The Opioid Crisis in Missouri: An Addiction Recovery Provider’s Perspective

Kelly Watson, NP

We have all seen statistics regarding the opioid crisis: global numbers pertaining to how many people are affected, number of overdose deaths, and economic impact. What is not often heard are the individual stories of difficulty accessing care and the effects of the pandemic on drug use. There’s so much more to the story.

I’m a family nurse practitioner who has worked in addiction recovery for the past three years. The clinic where I work is located in rural southwest Missouri in a town of about 10,000 people. I work in collaboration with Kurt Bravata, MD, FASAM, a board-certified addictionologist. Our clinic started very humbly in July 2018. We saw 12 patients in our first month but that panel has grown to 200+ patients per month.  Because of this rapid influx of patients, we have outgrown our office space and will move to a facility to accommodate our patients who need addiction recovery services.

The 40+ hours per week we spend in the clinic gives us a unique perspective on the current drug/opioid crisis. First, the opioid crisis is not only about numbers and statistics – in Missouri, there were 1,132 opioid deaths in 2018.  It is about people – individuals like you and me. Some of these people have not had the advantages that I have had, but some have had even greater opportunities. A common thread is they all have found themselves in circumstances beyond their control whether it is their home environment, lack of education, family support, or other issues. The stories told are full of pain and regret. Some stories are full of rage at the injustices that were forced on them when they were too young to know that it was wrong. Other stories focus on life choices that were made, leading the person down a path that was never intended for them. These are real people with more to the story of their life than substance use – people who should have the full attention of their physician and health care providers with thorough but compassionate care. They deserve the kind of care that you and I expect when going to see a physician or health care provider about any other health problem.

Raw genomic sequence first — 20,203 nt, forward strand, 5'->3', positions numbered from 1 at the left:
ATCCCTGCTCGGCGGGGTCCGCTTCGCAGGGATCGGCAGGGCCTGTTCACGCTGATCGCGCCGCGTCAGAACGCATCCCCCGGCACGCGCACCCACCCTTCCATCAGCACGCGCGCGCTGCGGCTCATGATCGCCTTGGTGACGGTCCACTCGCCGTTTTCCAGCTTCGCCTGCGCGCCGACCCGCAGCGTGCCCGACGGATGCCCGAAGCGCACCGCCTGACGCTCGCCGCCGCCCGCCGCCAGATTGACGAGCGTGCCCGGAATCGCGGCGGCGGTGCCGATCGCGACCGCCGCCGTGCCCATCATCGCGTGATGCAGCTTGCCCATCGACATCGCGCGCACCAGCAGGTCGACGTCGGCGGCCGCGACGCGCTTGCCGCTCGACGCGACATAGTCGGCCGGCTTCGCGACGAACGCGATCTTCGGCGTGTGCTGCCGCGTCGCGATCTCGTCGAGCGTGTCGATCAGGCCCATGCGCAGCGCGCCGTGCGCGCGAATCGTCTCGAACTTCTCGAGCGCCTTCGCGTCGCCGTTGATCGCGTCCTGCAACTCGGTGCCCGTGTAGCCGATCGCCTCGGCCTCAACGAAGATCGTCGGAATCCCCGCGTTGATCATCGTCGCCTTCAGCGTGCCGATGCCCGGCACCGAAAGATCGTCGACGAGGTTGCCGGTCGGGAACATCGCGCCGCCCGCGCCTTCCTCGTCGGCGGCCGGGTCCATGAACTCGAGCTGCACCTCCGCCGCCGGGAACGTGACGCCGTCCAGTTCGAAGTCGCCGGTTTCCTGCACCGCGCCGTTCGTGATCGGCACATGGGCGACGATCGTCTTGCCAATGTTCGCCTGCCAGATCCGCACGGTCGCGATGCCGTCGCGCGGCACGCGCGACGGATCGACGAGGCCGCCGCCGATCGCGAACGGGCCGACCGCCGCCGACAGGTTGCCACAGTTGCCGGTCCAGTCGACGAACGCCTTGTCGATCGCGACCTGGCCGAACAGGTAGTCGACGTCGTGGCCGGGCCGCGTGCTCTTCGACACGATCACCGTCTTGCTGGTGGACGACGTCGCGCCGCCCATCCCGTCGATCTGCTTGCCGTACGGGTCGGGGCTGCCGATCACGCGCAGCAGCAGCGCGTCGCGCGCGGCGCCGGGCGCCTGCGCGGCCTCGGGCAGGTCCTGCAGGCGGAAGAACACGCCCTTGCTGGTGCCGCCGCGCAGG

Too often, these patients have problems, such as schizophrenia or bipolar disorder, that are ignored by their physician or health care providers because the topic of mental health and/or drug use is too uncomfortable or difficult to talk about or treat. This hesitancy to treat addiction and mental health is likely because many health care professionals are very frequently unaware of resources available to them. I encourage each physician reading this to take time and acquaint yourselves with the resources around you, such as the schedules for recovery groups, providers for medication-assisted treatment, and resources for physical needs, such as food, clothing, and housing. Even in the community in which I practice, I encounter people who have no idea there is a substance recovery clinic in town.

Lastly, the cost of the opioid/drug use crisis is staggering. The cost of people not working and contributing to their community by itself is a huge number.  The Centers for Disease Control and Prevention estimates that the total “economic burden” of prescription opioid misuse alone in the United States is $78.5 billion a year, including the costs of healthcare, lost productivity, addiction treatment, and criminal justice involvement (  I volunteer that the social, psychological, and spiritual cost is the largest burden of all. The care we deliver should try to address each of these needs as appropriate for the patient and his/her family.

What does the opioid crisis mean to me? I’m not perfect and admit to my fair share of “compassion fatigue.” Caring for patients as individuals and not statistics is personal and takes every bit of compassion and empathy that I have. Is it worth it? Absolutely. All it takes is one life changed for the better to know that I can’t imagine doing anything else.

About the Author

By: Kelly Watson, NP

Kelly Watson is a family nurse practitioner working in a Bolivar, MO substance recovery clinic.  She has experience in orthopedics, pain management, disability insurance, worker’s compensation, occupational medicine, and substance recovery.